2. Longevity- SSD have a set limit to how many times the drive can be written to. In practice this limit hasn't been easy to reach for most computing uses save for high end Enterprise. SSD uses wear leveling to move data around to areas where there haven't been much write traffic.



    256GB is plenty for me, as I have a few external storage for most of my important files. About the Longevity, I'm still iffy on the life of these SSDs. Yes they have a set limit, but do you think it would be something I'd find myself experiencing in regular everyday use? I plan to get 3-4 years out of this notebook, that would easily be possible using the SSD, correct?



    Thanks for your response hmurchison, very helpful! [:
  • Reply 3 of 5
    hmurchisonhmurchison Posts: 12,129member
    Quote:
    Originally Posted by Scott.S View Post


    256GB is plenty for me, as I have a few external storage for most of my important files. About the Longevity, I'm still iffy on the life of these SSDs. Yes they have a set limit, but do you think it would be something I'd find myself experiencing in regular everyday use? I plan to get 3-4 years out of this notebook, that would easily be possible using the SSD, correct?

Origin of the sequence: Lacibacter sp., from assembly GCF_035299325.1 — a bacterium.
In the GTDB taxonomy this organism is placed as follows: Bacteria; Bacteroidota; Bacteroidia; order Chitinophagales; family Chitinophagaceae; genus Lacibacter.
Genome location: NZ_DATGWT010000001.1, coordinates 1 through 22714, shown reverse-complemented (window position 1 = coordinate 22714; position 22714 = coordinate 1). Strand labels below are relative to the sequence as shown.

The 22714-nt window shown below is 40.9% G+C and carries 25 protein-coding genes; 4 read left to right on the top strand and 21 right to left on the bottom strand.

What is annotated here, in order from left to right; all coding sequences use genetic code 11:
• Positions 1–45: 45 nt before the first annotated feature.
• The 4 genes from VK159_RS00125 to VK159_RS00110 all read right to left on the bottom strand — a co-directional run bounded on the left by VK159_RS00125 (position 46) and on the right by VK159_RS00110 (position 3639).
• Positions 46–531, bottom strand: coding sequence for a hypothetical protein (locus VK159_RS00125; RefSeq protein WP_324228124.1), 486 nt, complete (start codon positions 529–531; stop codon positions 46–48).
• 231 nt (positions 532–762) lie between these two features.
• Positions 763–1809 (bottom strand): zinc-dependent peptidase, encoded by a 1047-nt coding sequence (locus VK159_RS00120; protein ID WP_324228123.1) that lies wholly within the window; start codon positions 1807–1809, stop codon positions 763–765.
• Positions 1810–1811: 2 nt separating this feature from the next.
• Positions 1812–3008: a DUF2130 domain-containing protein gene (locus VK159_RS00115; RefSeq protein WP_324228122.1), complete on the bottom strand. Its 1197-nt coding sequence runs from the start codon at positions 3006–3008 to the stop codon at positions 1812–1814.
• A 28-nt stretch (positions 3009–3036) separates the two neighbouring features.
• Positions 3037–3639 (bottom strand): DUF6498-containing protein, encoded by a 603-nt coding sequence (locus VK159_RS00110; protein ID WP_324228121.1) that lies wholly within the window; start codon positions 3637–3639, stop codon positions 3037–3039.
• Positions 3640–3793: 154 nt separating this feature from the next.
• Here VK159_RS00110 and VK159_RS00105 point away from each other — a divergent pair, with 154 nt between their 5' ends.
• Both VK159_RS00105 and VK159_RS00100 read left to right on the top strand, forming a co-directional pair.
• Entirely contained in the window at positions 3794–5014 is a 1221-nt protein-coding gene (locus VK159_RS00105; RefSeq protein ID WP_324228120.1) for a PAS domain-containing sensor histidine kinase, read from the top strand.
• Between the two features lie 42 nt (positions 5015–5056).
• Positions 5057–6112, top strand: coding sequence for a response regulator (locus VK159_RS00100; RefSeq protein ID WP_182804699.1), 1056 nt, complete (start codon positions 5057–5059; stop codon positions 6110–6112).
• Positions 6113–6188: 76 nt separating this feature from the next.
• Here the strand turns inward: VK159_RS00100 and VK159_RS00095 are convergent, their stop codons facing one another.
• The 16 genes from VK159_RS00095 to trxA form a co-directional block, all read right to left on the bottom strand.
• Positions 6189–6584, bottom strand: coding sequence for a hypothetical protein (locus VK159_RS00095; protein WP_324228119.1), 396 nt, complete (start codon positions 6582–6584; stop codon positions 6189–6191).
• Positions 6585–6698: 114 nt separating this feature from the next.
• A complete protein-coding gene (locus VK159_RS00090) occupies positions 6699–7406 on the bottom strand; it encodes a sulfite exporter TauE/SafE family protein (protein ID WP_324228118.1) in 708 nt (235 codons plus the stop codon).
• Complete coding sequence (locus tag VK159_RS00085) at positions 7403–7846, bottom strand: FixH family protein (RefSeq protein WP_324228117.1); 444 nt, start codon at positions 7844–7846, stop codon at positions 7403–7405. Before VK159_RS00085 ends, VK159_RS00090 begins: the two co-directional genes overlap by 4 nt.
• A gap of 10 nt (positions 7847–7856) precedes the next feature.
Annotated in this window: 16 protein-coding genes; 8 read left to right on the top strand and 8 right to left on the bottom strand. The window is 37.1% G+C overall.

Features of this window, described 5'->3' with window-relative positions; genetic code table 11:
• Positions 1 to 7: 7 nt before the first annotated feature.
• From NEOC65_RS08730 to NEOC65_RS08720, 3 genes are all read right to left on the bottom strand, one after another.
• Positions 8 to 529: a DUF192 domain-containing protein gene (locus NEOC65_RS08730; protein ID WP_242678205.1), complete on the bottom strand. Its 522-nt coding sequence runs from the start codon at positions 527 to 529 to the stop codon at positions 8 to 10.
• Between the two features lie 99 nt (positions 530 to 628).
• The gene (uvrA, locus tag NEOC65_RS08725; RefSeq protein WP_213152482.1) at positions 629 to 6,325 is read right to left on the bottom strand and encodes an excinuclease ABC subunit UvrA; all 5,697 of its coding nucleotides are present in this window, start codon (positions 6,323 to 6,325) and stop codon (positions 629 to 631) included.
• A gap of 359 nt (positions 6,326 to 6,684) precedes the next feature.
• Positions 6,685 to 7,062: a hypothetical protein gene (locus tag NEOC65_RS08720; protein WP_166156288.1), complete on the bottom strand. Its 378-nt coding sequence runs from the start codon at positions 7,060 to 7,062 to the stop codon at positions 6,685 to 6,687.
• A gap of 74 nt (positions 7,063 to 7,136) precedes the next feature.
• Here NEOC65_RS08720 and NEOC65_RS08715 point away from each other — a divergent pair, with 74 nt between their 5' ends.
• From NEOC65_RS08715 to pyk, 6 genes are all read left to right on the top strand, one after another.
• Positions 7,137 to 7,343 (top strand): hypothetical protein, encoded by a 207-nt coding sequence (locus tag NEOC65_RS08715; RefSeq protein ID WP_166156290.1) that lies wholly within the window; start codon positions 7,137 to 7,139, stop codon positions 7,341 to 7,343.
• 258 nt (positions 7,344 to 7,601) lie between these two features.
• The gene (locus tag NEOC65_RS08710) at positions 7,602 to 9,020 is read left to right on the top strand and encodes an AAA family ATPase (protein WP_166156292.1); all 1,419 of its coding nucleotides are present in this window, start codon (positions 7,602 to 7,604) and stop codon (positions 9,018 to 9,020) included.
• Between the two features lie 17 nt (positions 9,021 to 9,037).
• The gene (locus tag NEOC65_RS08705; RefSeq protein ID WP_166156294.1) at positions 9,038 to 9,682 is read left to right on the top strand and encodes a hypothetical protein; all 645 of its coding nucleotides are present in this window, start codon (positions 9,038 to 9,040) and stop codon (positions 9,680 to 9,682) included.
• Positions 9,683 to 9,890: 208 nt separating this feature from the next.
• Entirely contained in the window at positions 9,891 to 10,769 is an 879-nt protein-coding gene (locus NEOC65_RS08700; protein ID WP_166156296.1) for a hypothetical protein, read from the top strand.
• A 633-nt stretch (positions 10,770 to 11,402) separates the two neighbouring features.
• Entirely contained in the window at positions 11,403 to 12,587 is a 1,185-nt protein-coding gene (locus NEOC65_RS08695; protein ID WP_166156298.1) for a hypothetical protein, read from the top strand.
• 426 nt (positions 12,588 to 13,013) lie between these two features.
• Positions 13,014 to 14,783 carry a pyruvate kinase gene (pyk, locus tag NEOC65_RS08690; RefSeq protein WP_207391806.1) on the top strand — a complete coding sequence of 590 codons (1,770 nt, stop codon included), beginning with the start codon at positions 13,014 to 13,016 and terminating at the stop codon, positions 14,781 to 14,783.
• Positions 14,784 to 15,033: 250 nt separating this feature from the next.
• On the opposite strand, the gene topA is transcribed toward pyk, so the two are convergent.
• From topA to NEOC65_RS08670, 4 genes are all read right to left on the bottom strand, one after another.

Thanks for your response hmurchison, very helpful! [:



    SSD haven't been in the market at today's sizing to get a more clear picture though I will say that I've read that Wear Leveling really doesn't become to pay dividends until you hit about 256GB.



    I think under normal computing use we're not going to see many consumers hitting the write limits on the larger drives. I think you'd likely hit that 3-4 years with little problem.
  • Reply 4 of 5
    kalikali Posts: 634member
    I'm also on the verge of buying one new MBP 15" with the 256 MB SSD. The writes limit is a concern to me.



    Just to be sure, is there any limit on the number of reads too ?



    I'll be using the MBP for heavy graphical presentations in the classroom (large textures, high resolution 3D models, etc).
  • Reply 5 of 5
    hmurchisonhmurchison Posts: 12,129member
    Quote:
    Originally Posted by Kali View Post


    I'm also on the verge of buying one new MBP 15" with the 256 MB SSD. The writes limit is a concern to me.



    Just to be sure, is there any limit on the number of reads too ?



    I'll be using the MBP for heavy graphical presentations in the classroom (large textures, high resolution 3D models, etc).



    No limit on reads.



    http://www.tomshardware.com/reviews/...SD,2012-5.html



    Quote:

    The capacity used in the equation equals the typical data written per day (20 GB of data in this example) over five years. Intel rounded up the 36.5 TB result to 40. If you look at the results, you?ll understand Intel?s statement about drastically improved wear, while these features certainly also help to avoid random writes and to maximize performance.



    20GB a day and the Intel drives will still write for years. I know I don't come close to writing 20GB a day. These numbers should improve as Intel and others increase the size of the SSD as well.
Sign In or Register to comment.